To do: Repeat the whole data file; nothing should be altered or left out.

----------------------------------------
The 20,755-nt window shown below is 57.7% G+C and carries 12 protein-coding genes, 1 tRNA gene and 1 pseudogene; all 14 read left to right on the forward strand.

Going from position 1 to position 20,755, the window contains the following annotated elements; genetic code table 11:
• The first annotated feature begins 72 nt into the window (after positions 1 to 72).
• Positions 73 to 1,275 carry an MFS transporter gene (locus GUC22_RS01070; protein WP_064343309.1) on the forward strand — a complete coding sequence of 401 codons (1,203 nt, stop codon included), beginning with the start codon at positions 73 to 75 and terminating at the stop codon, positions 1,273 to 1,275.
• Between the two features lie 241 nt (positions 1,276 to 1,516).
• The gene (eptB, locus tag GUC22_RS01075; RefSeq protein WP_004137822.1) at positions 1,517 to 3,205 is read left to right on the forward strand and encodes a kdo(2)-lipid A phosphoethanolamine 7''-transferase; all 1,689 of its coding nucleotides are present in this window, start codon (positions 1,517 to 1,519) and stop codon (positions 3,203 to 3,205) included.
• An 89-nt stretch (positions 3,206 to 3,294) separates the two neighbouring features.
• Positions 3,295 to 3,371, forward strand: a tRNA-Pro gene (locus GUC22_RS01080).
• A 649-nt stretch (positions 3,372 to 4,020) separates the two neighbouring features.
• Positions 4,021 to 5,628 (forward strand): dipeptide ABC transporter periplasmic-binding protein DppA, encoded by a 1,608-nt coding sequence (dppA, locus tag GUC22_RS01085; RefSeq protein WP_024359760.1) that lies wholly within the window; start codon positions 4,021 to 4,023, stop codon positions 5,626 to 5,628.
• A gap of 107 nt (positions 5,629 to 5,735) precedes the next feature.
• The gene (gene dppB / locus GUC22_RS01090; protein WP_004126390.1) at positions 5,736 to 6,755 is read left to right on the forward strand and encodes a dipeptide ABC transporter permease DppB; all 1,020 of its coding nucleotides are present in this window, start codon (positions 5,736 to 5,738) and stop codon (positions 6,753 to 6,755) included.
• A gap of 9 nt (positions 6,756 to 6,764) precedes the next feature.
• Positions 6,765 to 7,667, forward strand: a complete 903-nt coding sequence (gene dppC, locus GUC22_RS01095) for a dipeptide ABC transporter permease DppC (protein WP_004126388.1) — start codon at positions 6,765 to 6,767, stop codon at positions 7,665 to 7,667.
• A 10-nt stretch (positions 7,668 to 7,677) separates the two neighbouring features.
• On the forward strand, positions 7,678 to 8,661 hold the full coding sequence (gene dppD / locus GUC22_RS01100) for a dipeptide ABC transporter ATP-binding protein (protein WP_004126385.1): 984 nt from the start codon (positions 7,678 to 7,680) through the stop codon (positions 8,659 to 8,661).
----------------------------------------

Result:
The 20,755-nt window shown below is 57.7% G+C and carries 12 protein-coding genes, 1 tRNA gene and 1 pseudogene; all 14 read left to right on the forward strand.

Going from position 1 to position 20,755, the window contains the following annotated elements; genetic code table 11:
• The first annotated feature begins 72 nt into the window (after positions 1 to 72).
• Positions 73 to 1,275 carry an MFS transporter gene (locus GUC22_RS01070; protein WP_064343309.1) on the forward strand — a complete coding sequence of 401 codons (1,203 nt, stop codon included), beginning with the start codon at positions 73 to 75 and terminating at the stop codon, positions 1,273 to 1,275.
• Between the two features lie 241 nt (positions 1,276 to 1,516).
• The gene (eptB, locus tag GUC22_RS01075; RefSeq protein WP_004137822.1) at positions 1,517 to 3,205 is read left to right on the forward strand and encodes a kdo(2)-lipid A phosphoethanolamine 7''-transferase; all 1,689 of its coding nucleotides are present in this window, start codon (positions 1,517 to 1,519) and stop codon (positions 3,203 to 3,205) included.
• An 89-nt stretch (positions 3,206 to 3,294) separates the two neighbouring features.
• Positions 3,295 to 3,371, forward strand: a tRNA-Pro gene (locus GUC22_RS01080).
• A 649-nt stretch (positions 3,372 to 4,020) separates the two neighbouring features.
• Positions 4,021 to 5,628 (forward strand): dipeptide ABC transporter periplasmic-binding protein DppA, encoded by a 1,608-nt coding sequence (dppA, locus tag GUC22_RS01085; RefSeq protein WP_024359760.1) that lies wholly within the window; start codon positions 4,021 to 4,023, stop codon positions 5,626 to 5,628.
• A gap of 107 nt (positions 5,629 to 5,735) precedes the next feature.
• The gene (gene dppB / locus GUC22_RS01090; protein WP_004126390.1) at positions 5,736 to 6,755 is read left to right on the forward strand and encodes a dipeptide ABC transporter permease DppB; all 1,020 of its coding nucleotides are present in this window, start codon (positions 5,736 to 5,738) and stop codon (positions 6,753 to 6,755) included.
• A gap of 9 nt (positions 6,756 to 6,764) precedes the next feature.
• Positions 6,765 to 7,667, forward strand: a complete 903-nt coding sequence (gene dppC, locus GUC22_RS01095) for a dipeptide ABC transporter permease DppC (protein WP_004126388.1) — start codon at positions 6,765 to 6,767, stop codon at positions 7,665 to 7,667.
• A 10-nt stretch (positions 7,668 to 7,677) separates the two neighbouring features.
• On the forward strand, positions 7,678 to 8,661 hold the full coding sequence (gene dppD / locus GUC22_RS01100) for a dipeptide ABC transporter ATP-binding protein (protein WP_004126385.1): 984 nt from the start codon (positions 7,678 to 7,680) through the stop codon (positions 8,659 to 8,661).